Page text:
Another weekend, another Matchroom man fights for a world championship belt. We have had four in four weeks now, with Tony Bellew’s victory on Saturday over B.J. Flores being the third success of the Matchroom stable, adding to Ricky Burns and Nathan Cleverly’s victories and only Anthony Crolla coming up short. This weekend’s show was thoroughly entertaining and with boxing in the USA having come to a virtual standstill in recent weeks, due to the (temporary we hope) demise of Al Haymon’s PBC, the outfit run by Eddie Hearn is currently the focus of the world sport. With the potential of Hearn putting on Joshua-Klitschko before the end of the year, his Matchroom organisation is going from strength to strength.
In the main event, Bellew predictably put away never-was Flores in the third round. With the form that “Bomber” has shown since moving up to cruiserweight, it seems bizarre that he spent so much time boiling himself down to light-heavyweight. Perhaps he thought there was more money to be made at the lighter weight. That also seems to be the reason for him once again performing his WWE act after Saturday’s fight and goading rival David Haye who was (conveniently) performing ringside analysis for Sky television. Of course, we have seen this behaviour before from Bellew, both before during and after his battles with Nathan Cleverly. The thing is, it works! Eddie Hearn joined in with the WWE antics, asking the crowd over the microphone if this was the fight they wanted to see. Ho hum.
There is an unofficial award on Twitter called “the BOTW” (Bellew of the week) which is given for the most ridiculous and/or outlandish comment or tweet seen during that period and named after Tony for obvious reasons. Bellew may well be this week’s award recipient, with any of the numerous insults that he threw at Haye being the likely prizewinner. I say this because he will surely regret raising the ire of the Hayemaker if and when they do battle. I can only see a similar outcome to the one which occurred the last time a top British cruiserweight took on Haye, when Enzo Maccarinelli was handed his head in the second round back in 2008. Haye is still one of the most dangerous fighters in the sport – be careful what you wish for Tony.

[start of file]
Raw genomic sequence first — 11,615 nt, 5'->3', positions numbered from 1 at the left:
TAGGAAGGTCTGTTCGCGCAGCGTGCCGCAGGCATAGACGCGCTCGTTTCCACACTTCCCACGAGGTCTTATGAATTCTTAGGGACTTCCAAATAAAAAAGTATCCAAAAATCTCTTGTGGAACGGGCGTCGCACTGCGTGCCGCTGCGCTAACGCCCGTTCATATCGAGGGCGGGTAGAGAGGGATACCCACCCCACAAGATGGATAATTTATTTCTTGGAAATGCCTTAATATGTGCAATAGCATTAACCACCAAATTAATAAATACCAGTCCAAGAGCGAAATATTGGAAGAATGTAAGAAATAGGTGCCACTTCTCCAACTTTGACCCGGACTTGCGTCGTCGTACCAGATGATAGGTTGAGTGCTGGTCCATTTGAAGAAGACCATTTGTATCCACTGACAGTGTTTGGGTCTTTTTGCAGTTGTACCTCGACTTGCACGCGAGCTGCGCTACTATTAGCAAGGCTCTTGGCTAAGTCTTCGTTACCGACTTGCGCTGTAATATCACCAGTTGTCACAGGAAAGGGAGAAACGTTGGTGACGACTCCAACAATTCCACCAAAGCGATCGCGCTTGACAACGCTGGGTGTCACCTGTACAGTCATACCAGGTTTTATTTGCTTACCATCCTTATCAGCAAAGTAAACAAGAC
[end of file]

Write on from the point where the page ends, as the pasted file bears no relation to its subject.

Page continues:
Just under a year ago, Olympic gold medallist Luke Campbell’s career looked to be in tatters after he was beaten by unheralded French import Yvan Mendy. So effective has Campbell’s response been to that loss, however, that it may prove to be a blessing in disguise. He certainly looks a more polished and confident fighter since linking up after the Mendy debacle with Cuban trainer Jorge Rubio. The two came up with a terrific game plan for latest opponent, Derry Mathews. The idea was to attack the body, something of an Achilles heel for Mathews in the past (see his defeat to Marsili), and it paid off to a tee. After boxing three very competitive rounds, LC’s hard digs to the body paid off in the fourth as he nearly tore Derry in half with left hands downstairs, flooring him twice, the second time for the full count.
With Campbell’s baby face, people tend to forget that he is already 29 and does not have a great deal of time to lose. I would strongly urge his team to bring back Mendy for a rematch, to enable Campbell to remove the blot on his record. A convincing victory against this opponent would surely indicate a readiness to challenge for a championship belt. Luke’s only ranking with the alphabets is currently in the WBC, which, handily, has the weakest champion in Dejan Zlaticanin. Not saying that this would be an easy fight, but one more decent victory should be enough for Eddie Hearn to try and make that match for Campbell by next spring. Campbell definitely has the skill and experience to outbox the little buzzsaw from Montenegro. At this point, I would advise Luke and his team to avoid Robert Easter and Jorge Linares, two of the other beltholders.